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National intelligence agency will analyze data from social networks to measure protest potential
As anti-government protests continue in Brazil – even after the bus fare reductions announced in São Paulo and Rio de Janeiro this week – the Brazilian government has rushed to put together an operation to monitor information about upcoming demos across the social networks.
This follows a supposed internal crisis between the presidential office and the institutional security body, which was apparently unaware of the huge wave of protests since it was focused (until now) on the Confederations Cup, according to newspaper O Estado de São Paulo, who broke the story.
According to the newspaper, the temperature and scale of the protests will be measured through a system called Mosaic, which can follow up to 700 themes and can also find out info such as possible involvement of political parties in the demos, as well as supposed financing from those interested in creating havoc.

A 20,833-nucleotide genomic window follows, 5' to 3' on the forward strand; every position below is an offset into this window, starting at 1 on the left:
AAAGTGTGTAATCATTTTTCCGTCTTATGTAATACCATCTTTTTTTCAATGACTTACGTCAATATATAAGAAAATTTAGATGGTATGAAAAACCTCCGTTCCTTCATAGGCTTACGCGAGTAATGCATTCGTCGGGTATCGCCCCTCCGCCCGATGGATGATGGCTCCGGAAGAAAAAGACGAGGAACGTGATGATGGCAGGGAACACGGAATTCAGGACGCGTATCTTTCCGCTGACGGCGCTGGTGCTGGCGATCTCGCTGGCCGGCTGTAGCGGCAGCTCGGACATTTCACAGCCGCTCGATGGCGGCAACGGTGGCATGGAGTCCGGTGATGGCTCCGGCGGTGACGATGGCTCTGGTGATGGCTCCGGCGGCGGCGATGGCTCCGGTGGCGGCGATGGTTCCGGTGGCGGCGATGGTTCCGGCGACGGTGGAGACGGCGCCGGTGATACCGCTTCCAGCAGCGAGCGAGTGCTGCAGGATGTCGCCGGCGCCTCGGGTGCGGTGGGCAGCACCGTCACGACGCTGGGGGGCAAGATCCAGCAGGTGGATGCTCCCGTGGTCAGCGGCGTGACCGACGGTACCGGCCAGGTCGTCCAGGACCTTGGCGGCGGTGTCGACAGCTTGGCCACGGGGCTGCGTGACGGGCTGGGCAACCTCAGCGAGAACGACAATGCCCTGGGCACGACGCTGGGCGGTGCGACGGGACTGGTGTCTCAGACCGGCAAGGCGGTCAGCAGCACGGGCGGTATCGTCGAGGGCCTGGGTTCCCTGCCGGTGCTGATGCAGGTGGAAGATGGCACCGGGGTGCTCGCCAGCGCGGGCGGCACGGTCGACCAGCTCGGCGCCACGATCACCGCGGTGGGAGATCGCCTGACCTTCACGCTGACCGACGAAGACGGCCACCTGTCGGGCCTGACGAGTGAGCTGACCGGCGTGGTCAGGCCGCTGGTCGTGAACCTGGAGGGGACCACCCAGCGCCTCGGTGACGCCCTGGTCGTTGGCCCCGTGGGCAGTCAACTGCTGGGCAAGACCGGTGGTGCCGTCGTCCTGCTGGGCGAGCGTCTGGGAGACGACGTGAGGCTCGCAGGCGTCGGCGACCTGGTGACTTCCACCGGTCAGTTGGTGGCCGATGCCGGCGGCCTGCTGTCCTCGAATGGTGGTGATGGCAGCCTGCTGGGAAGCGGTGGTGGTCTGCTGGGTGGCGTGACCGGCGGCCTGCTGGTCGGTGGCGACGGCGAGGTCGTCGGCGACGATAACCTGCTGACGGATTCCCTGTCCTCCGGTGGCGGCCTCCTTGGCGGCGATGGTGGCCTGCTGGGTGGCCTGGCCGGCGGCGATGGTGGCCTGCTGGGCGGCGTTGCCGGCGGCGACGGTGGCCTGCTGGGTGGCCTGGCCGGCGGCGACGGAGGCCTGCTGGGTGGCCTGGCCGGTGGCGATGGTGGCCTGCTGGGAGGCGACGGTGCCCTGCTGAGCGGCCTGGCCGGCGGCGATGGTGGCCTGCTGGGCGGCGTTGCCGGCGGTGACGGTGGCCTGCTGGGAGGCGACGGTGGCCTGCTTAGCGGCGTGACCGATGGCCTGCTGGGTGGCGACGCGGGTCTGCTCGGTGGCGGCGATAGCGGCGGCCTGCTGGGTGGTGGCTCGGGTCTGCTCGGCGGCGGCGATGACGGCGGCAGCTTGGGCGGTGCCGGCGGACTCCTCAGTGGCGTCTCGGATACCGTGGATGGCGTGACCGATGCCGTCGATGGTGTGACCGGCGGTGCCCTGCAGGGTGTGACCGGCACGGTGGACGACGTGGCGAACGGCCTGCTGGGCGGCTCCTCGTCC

How exactly this data is being monitored is the question. It seems impossible to me that the government would be able to go through data generated by applications such as WhatsApp without crossing the boundaries of the law. Since information from tools such as Whatsapp don’t direct send messages across carrier’s SMS networks, it is more difficult to know what is being said.
Having said that, interception of data in such a way is something we have seen in countries such as India and Saudi Arabia. The latter actually has a WhatsApp interception prototype cooking up and the Saudi mobile operator was reportedly surprised about how easy it is to make.
In any case, we need to know whether the Brazilian initiative is an attempt to curb freedom of speech and, most importantly, privacy.
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Source: Associated Press